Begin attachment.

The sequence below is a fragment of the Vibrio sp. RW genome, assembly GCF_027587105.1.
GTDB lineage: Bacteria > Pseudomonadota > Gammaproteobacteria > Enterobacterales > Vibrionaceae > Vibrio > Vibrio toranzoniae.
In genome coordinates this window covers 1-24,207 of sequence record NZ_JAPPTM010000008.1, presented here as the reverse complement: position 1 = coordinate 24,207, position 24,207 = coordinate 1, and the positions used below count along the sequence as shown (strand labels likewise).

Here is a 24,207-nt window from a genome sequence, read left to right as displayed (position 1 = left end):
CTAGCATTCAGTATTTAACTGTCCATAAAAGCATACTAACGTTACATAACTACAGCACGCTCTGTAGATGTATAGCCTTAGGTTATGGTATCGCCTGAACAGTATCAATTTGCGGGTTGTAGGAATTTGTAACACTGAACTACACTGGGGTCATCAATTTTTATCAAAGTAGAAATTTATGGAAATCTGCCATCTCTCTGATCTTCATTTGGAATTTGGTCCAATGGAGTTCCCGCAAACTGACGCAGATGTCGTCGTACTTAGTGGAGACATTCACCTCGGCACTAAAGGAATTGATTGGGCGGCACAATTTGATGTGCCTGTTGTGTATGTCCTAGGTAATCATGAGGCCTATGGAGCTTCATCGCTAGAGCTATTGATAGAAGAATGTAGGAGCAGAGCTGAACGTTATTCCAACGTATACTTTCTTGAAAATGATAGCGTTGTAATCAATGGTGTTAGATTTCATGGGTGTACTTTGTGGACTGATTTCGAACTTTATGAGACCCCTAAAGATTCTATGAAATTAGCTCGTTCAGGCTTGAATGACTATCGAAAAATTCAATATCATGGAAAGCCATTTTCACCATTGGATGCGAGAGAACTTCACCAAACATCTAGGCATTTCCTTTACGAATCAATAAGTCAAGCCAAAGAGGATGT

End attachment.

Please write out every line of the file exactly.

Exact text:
The sequence below is a fragment of the Vibrio sp. RW genome, assembly GCF_027587105.1.
GTDB lineage: Bacteria > Pseudomonadota > Gammaproteobacteria > Enterobacterales > Vibrionaceae > Vibrio > Vibrio toranzoniae.
In genome coordinates this window covers 1-24,207 of sequence record NZ_JAPPTM010000008.1, presented here as the reverse complement: position 1 = coordinate 24,207, position 24,207 = coordinate 1, and the positions used below count along the sequence as shown (strand labels likewise).

Here is a 24,207-nt window from a genome sequence, read left to right as displayed (position 1 = left end):
CTAGCATTCAGTATTTAACTGTCCATAAAAGCATACTAACGTTACATAACTACAGCACGCTCTGTAGATGTATAGCCTTAGGTTATGGTATCGCCTGAACAGTATCAATTTGCGGGTTGTAGGAATTTGTAACACTGAACTACACTGGGGTCATCAATTTTTATCAAAGTAGAAATTTATGGAAATCTGCCATCTCTCTGATCTTCATTTGGAATTTGGTCCAATGGAGTTCCCGCAAACTGACGCAGATGTCGTCGTACTTAGTGGAGACATTCACCTCGGCACTAAAGGAATTGATTGGGCGGCACAATTTGATGTGCCTGTTGTGTATGTCCTAGGTAATCATGAGGCCTATGGAGCTTCATCGCTAGAGCTATTGATAGAAGAATGTAGGAGCAGAGCTGAACGTTATTCCAACGTATACTTTCTTGAAAATGATAGCGTTGTAATCAATGGTGTTAGATTTCATGGGTGTACTTTGTGGACTGATTTCGAACTTTATGAGACCCCTAAAGATTCTATGAAATTAGCTCGTTCAGGCTTGAATGACTATCGAAAAATTCAATATCATGGAAAGCCATTTTCACCATTGGATGCGAGAGAACTTCACCAAACATCTAGGCATTTCCTTTACGAATCAATAAGTCAAGCCAAAGAGGATGT